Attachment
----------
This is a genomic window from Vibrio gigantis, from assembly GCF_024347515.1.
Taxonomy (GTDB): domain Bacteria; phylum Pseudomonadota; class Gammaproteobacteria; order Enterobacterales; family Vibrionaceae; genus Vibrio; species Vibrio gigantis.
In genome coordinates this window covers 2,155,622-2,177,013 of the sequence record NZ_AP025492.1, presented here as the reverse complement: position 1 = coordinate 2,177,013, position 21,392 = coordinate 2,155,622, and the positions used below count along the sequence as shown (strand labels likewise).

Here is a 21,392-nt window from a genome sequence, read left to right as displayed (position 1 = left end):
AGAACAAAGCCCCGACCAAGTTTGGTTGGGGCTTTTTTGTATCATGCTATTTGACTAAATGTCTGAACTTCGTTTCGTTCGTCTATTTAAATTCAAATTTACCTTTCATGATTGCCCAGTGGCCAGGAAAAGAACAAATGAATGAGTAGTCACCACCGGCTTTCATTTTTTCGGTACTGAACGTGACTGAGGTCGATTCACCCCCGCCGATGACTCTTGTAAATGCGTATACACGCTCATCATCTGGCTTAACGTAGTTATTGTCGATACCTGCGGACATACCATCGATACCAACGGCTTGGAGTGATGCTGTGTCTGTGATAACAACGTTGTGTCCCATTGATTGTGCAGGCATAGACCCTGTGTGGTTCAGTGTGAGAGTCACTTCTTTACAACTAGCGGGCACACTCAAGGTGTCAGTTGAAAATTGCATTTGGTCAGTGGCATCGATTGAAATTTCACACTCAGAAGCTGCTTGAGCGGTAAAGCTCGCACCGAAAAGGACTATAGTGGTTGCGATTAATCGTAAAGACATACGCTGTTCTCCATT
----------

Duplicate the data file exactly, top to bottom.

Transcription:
This is a genomic window from Vibrio gigantis, from assembly GCF_024347515.1.
Taxonomy (GTDB): domain Bacteria; phylum Pseudomonadota; class Gammaproteobacteria; order Enterobacterales; family Vibrionaceae; genus Vibrio; species Vibrio gigantis.
In genome coordinates this window covers 2,155,622-2,177,013 of the sequence record NZ_AP025492.1, presented here as the reverse complement: position 1 = coordinate 2,177,013, position 21,392 = coordinate 2,155,622, and the positions used below count along the sequence as shown (strand labels likewise).

Here is a 21,392-nt window from a genome sequence, read left to right as displayed (position 1 = left end):
AGAACAAAGCCCCGACCAAGTTTGGTTGGGGCTTTTTTGTATCATGCTATTTGACTAAATGTCTGAACTTCGTTTCGTTCGTCTATTTAAATTCAAATTTACCTTTCATGATTGCCCAGTGGCCAGGAAAAGAACAAATGAATGAGTAGTCACCACCGGCTTTCATTTTTTCGGTACTGAACGTGACTGAGGTCGATTCACCCCCGCCGATGACTCTTGTAAATGCGTATACACGCTCATCATCTGGCTTAACGTAGTTATTGTCGATACCTGCGGACATACCATCGATACCAACGGCTTGGAGTGATGCTGTGTCTGTGATAACAACGTTGTGTCCCATTGATTGTGCAGGCATAGACCCTGTGTGGTTCAGTGTGAGAGTCACTTCTTTACAACTAGCGGGCACACTCAAGGTGTCAGTTGAAAATTGCATTTGGTCAGTGGCATCGATTGAAATTTCACACTCAGAAGCTGCTTGAGCGGTAAAGCTCGCACCGAAAAGGACTATAGTGGTTGCGATTAATCGTAAAGACATACGCTGTTCTCCATT